CASE 12427 Published on 01.02.2015

Breast solitary intraductal papilloma


Breast imaging

Case Type

Clinical Cases


Oliveira C1, Candelaria I 1, Barbosa L1, Coelho P1

Centro Hospitalar e Universitário de Coimbra,
Hospital Geral , Radiologia
Quinta dos vales 3000-810
Sao Martinho do Bispo, Portugal

44 years, female

Area of Interest Breast ; Imaging Technique Ultrasound, MR, MR-Angiography, PACS
Clinical History
Forty-four years old female with unilateral bloody nipple discharge (left breast). Patient also referred a palpable sub areolar nodule. On physical exam, the left nipple showed significant inflammatory signs and bloody discharge was confirmed. Left nipple was very painful. No changes were found in the right breast.
Imaging Findings
Breast ultrasound showed a hypoechogenic ill-defined nodule with 10 mm in subareolar region (Fig. 1). Breast MR was performed. Bilateral thin-walled cysts were found; most of them with a high SI on T2-wi and low SI in T1-wi (Fig. 2). No enhancement was noted (Fig. 3). These features were consistent with fibrocystic breast changes.
The left nipple was more prominent than the contra-lateral nipple and a nodule with 16 mm, isointense in both T1 and T2-wi, was found in this location (Fig. 2). An early and intense uptake with later wash-out effect was noted (Fig. 2). Left subareolar dilated ducts were also noted (Fig. 2 and 3). No other nodular breast images or axillary lymphadenopathies were found.
Few days later, exteriorization of the nodular mass in the nipple was noted by the patient and sent to pathological analysis (Fig. 4), which revealed an intraductal papilloma. In the posterior surgical procedure total lesion excision was achieved.
Intraductal papilloma is defined as a benign proliferation of epithelial and myoepithelial cells, overlying fibrovascular stalks, creating an arborescent structure within the lumen of a duct [1]. They can arise from large central ducts, usually located in the subareolar region or in the peripheral terminal ductal lobular unit [1, 2].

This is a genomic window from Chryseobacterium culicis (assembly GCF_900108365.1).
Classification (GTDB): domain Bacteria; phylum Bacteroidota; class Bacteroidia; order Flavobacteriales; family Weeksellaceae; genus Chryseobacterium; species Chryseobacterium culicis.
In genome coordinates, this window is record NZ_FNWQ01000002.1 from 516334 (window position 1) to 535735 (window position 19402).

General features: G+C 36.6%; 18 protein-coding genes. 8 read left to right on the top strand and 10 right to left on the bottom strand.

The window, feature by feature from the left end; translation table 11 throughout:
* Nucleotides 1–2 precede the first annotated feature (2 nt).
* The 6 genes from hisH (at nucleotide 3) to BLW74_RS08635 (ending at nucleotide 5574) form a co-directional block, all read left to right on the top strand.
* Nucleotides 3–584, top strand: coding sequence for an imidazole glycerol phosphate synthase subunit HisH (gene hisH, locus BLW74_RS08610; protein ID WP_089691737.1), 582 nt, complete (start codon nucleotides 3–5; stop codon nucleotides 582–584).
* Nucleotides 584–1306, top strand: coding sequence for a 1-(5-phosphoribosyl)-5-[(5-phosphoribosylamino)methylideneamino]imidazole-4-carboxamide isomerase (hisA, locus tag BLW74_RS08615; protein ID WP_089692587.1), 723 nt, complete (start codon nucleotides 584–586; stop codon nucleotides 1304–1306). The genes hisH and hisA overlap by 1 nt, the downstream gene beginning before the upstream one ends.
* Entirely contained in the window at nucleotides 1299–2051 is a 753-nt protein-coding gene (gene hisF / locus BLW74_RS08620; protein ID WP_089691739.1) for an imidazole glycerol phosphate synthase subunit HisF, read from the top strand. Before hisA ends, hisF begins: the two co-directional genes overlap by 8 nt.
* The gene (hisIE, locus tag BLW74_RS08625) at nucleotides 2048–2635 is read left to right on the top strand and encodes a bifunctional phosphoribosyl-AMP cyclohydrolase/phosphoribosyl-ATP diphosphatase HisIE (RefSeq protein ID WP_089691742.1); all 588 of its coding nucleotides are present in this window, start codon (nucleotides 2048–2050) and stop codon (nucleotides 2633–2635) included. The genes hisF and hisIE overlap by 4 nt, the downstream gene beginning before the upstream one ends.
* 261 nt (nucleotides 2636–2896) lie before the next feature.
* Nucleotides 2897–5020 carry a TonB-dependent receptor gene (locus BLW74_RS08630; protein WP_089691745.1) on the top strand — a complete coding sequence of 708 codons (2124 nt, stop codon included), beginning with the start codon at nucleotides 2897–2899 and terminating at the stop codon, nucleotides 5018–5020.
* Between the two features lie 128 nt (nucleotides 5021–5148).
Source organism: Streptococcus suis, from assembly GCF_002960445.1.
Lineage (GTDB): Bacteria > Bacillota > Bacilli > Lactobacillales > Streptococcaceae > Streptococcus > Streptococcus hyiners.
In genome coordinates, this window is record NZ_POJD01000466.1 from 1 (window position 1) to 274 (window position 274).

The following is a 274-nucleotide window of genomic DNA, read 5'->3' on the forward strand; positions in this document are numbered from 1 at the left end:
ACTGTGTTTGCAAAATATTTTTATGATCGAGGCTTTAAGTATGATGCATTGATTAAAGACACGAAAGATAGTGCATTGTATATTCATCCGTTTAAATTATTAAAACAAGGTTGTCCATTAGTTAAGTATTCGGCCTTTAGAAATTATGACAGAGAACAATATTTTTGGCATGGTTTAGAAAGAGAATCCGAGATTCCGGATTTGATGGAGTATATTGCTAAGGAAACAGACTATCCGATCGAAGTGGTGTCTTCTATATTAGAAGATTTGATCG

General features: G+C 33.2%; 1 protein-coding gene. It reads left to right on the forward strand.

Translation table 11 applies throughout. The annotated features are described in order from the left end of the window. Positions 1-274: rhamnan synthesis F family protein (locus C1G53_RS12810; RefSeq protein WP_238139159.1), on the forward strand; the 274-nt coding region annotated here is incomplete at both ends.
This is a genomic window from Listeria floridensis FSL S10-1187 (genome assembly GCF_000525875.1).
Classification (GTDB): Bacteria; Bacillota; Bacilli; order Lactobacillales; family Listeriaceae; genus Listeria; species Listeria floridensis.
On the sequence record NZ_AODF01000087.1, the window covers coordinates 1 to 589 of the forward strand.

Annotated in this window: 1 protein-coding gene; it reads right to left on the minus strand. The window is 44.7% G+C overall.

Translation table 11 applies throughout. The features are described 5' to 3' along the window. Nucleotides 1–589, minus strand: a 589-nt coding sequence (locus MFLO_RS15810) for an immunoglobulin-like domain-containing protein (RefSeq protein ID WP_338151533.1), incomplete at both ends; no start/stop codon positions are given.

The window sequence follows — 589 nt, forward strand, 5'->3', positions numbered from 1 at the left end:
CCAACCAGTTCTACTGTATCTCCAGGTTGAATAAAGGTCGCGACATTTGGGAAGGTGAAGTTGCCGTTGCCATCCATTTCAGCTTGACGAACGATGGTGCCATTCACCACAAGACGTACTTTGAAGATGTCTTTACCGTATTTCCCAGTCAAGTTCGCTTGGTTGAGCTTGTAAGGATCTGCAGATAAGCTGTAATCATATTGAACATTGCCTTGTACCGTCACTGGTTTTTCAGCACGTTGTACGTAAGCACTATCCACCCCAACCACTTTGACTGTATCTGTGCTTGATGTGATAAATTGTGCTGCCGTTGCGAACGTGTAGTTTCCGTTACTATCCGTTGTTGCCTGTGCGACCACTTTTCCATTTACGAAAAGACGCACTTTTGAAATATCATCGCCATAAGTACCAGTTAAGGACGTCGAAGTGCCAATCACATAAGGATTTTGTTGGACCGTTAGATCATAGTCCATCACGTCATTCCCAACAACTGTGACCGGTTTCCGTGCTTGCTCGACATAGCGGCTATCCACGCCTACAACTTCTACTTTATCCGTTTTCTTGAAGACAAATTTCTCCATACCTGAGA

Central papillomas are often solitary and associated with bloody nipple discharge, whereas the peripheral papillomas are usually multiple and clinically occult.

Solitary papillomas may appear in the mammography study as round or irregular masses in the subareolar region associated with dilated ducts; rarely, microcalcifications can be seen [1, 2]. Duct dilatation with an intraluminal well-defined hypoechoic solid mass is a typical sonographic characteristic of intraductal papilloma. However, if there is no significant duct dilatation, this imaging feature may be more difficult to identify. Typically, ducts are dilated between the tumour and the nipple. Ductography is a useful modality in patients with nipple discharge; a repletion defect is the characteristic finding. MRI role for evaluation of intraductal papillomas is unclear; it can be useful to evaluate the extension of the disease in multiple papillomas or to evaluate extension of DCIS in atypical papillomas with DCIS [2]. Most appear as round, ovoid or lobulated masses isointense in T1 and T2-wi sequences with or without duct dilatation [3]. Variable enhancement patterns have been described, but a homogenous pattern was the most specific characteristic [3].
MR ductography using a microscopic coil has been described as a better technique than conventional MR for detection of small papillomas [4].
Nevertheless, isolated imaging findings often cannot differentiate papillomas from invasive carcinoma [1-4] and pathological confirmation is necessary.
Apart from that, some theories support that peripheral papillomas have an increased risk of carcinoma, whereas solitary central papillomas do not.
Surgical excision is unanimously recommended for papillomas with atypia or malignancy diagnosed by core biopsy. As for other cases of papilloma, follow-up is still controversial, and some authors also recommend excision.
Differential Diagnosis List
Solitary intraductal papilloma
Invasive carcinoma
Papillary carcinoma
Final Diagnosis
Solitary intraductal papilloma
Case information
DOI: 10.1594/EURORAD/CASE.12427
ISSN: 1563-4086